President Obama officially announced Monday that he will nominate Robert McDonald, a former business executive and West Point graduate, to be the new secretary of Veterans Affairs.
McDonald, Obama said Monday, "understands that grand plans are not enough, and what matters is the plans you put in place, and how you get the job done."
In McDonald, Obama has a nominee unlikely to make waves during his confirmation process. McDonald retired in 2013 after spending more than 33 years at Proctor and Gamble, ending his tenure there as CEO amid investor concerns over profits, a problem that will not trouble him at Veterans Affairs. He also graduated near the top of his class at West Point in 1975, where he attended school with Acting VA Secretary Sloan Gibson, and spent five years in the Army with the 82nd Airborne Division.
Much has changed in the military and Veterans Affairs since 1980 -- from the demographics of veterans seeking care to the types of services veterans of the nation's most recent wars need. Whether his skills as head of a consumer products corporation will translate to problem solving at the VA, where there are nine million customers to keep satisfied, will soon become clear, but Obama and McDonald both vowed to do better.
"My life's purpose has been to improve the lives of others," McDonald said of his time in the Army and in corporate life. "We need to put caring for veterans at the center of everything we do ... and we must focus all day, every day, on getting them the benefits they've earned."
He has a lot of work ahead of him. On Friday, Acting VA Secretary Sloan Gibson and Deputy White House Chief of Staff Rob Nabors met with Obama to discuss what progress has been made at the VA. Nabors, who had been tasked with conducting a review of VA medical care, delivered a blistering report to Obama on “significant and chronic systemic failures that must be addressed by the leadership at VA.”
Obama also laid out what changes are already underway at the department, which were included in the report Nabors submitted Friday. In the report’s summary, Nabors pointed to “a corrosive culture” at the department that has hurt morale and caused health care to suffer. “The problems inherent within an agency with an extensive field structure are exacerbated by poor management and communication structures, distrust between some VA employees and management, a history of retaliation toward employees raising issues, and a lack of accountability across all grade levels,” it read.
Former Veterans Affairs Secretary Eric Shinseki resigned May 30, two days after a VA Inspector General report found widespread systemic failure to properly schedule and provide health care for veterans seeking care. That report found 1,700 veterans were waiting for care but were not on any official waiting list.
If confirmed, McDonald will take over the responsibility to fix a system that has been facing a crisis for over a decade. Joe Violante, National Legislative Director of Disabled Veterans of America, told msnbc that it has been clear since 2003 that there were not enough resources to meet the needs of the veterans who would be entering the VA system. A Bush administration task force, Violante said, “reported that if that mismatch wasn’t addressed there would be a crisis in access, and here we are 11 years later in the middle of that.”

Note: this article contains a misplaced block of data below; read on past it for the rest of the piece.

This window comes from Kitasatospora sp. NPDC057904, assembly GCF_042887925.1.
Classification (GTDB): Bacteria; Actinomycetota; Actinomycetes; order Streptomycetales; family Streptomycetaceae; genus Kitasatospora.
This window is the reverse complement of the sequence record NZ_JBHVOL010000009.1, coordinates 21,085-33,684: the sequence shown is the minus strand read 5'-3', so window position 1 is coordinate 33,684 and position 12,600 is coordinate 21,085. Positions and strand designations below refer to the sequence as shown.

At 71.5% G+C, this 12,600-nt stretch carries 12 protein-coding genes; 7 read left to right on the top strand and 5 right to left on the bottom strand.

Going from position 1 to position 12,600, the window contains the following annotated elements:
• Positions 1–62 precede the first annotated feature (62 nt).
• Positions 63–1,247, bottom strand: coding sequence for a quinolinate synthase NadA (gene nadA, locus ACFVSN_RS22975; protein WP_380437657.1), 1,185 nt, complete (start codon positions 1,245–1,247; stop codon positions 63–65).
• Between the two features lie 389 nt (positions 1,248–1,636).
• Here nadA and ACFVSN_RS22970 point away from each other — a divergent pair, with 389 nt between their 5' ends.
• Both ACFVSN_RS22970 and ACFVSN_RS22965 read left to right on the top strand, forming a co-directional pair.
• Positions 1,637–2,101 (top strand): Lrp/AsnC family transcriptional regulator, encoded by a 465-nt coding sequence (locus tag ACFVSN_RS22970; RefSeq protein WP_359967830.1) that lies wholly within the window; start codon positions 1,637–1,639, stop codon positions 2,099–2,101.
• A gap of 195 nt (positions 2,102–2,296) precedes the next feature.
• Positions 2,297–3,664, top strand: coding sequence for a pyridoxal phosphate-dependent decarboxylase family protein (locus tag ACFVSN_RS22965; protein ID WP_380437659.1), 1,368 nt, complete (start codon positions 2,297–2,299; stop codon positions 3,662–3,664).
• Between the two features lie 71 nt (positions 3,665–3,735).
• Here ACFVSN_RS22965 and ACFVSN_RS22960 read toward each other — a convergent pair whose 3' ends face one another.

For McDonald to be effective, he’ll have to follow up on what Gibson has done during his month-long tenure. “I think Acting Secretary Gibson has stepped out there and done some important things that needed to be done, such as visiting VA facilities, going out and talking to his employees and to veterans. I think we’re heading in the right direction, and hopefully the new secretary will be able to keep up momentum,” Violante told msnbc. “DAV is looking forward to working with the nominee once he’s confirmed.”
Anu Bhagwati, executive director of Service Women's Action Network, said Monday that McDonald will have to consider the military's increased diversity as he makes decisions on how to move forward. “Past leadership at VA has not engaged nearly enough women in policy discussions and hasn’t done nearly enough to remedy the problems facing women veterans," Bhagwati said. "As active duty service women begin to transition out of the military, the burden to provide services to women veterans will only increase. When you add this to the overwhelming patient care challenges VA currently faces, Robert McDonald will have his hands full and will need to rely heavily on the counsel of women who have served.”
The Senate has yet to confirm three female nominees to top positions at Veterans Affairs, and Obama urged that those nominees be confirmed. All three, he said, "have been waiting, and waiting, and waiting for a vote," one for over a year. "We need them on the job now. Congress has to act and help us do right by our veterans," he said.